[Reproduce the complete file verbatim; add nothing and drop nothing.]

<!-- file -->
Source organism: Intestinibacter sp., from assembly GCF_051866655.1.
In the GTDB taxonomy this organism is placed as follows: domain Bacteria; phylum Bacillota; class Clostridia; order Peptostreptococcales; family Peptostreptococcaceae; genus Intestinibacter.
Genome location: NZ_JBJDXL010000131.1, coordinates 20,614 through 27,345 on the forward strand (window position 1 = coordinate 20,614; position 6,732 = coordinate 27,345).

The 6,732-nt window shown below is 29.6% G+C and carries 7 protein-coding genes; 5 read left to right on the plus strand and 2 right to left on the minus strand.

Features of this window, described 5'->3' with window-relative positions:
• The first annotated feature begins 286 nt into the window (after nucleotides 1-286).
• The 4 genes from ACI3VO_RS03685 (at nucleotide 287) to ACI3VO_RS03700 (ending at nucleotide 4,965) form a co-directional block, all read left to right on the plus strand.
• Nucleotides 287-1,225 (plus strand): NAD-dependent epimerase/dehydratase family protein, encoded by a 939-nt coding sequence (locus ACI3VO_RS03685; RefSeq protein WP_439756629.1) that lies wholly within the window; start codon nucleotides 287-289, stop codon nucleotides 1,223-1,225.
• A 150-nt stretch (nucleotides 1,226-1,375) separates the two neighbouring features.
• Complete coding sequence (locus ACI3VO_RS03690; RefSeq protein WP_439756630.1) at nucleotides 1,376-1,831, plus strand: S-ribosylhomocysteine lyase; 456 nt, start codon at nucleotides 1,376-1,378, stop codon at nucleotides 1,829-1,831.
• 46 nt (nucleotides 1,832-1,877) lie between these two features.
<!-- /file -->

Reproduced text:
Source organism: Intestinibacter sp., from assembly GCF_051866655.1.
In the GTDB taxonomy this organism is placed as follows: domain Bacteria; phylum Bacillota; class Clostridia; order Peptostreptococcales; family Peptostreptococcaceae; genus Intestinibacter.
Genome location: NZ_JBJDXL010000131.1, coordinates 20,614 through 27,345 on the forward strand (window position 1 = coordinate 20,614; position 6,732 = coordinate 27,345).

The 6,732-nt window shown below is 29.6% G+C and carries 7 protein-coding genes; 5 read left to right on the plus strand and 2 right to left on the minus strand.

Features of this window, described 5'->3' with window-relative positions:
• The first annotated feature begins 286 nt into the window (after nucleotides 1-286).
• The 4 genes from ACI3VO_RS03685 (at nucleotide 287) to ACI3VO_RS03700 (ending at nucleotide 4,965) form a co-directional block, all read left to right on the plus strand.
• Nucleotides 287-1,225 (plus strand): NAD-dependent epimerase/dehydratase family protein, encoded by a 939-nt coding sequence (locus ACI3VO_RS03685; RefSeq protein WP_439756629.1) that lies wholly within the window; start codon nucleotides 287-289, stop codon nucleotides 1,223-1,225.
• A 150-nt stretch (nucleotides 1,226-1,375) separates the two neighbouring features.
• Complete coding sequence (locus ACI3VO_RS03690; RefSeq protein WP_439756630.1) at nucleotides 1,376-1,831, plus strand: S-ribosylhomocysteine lyase; 456 nt, start codon at nucleotides 1,376-1,378, stop codon at nucleotides 1,829-1,831.
• 46 nt (nucleotides 1,832-1,877) lie between these two features.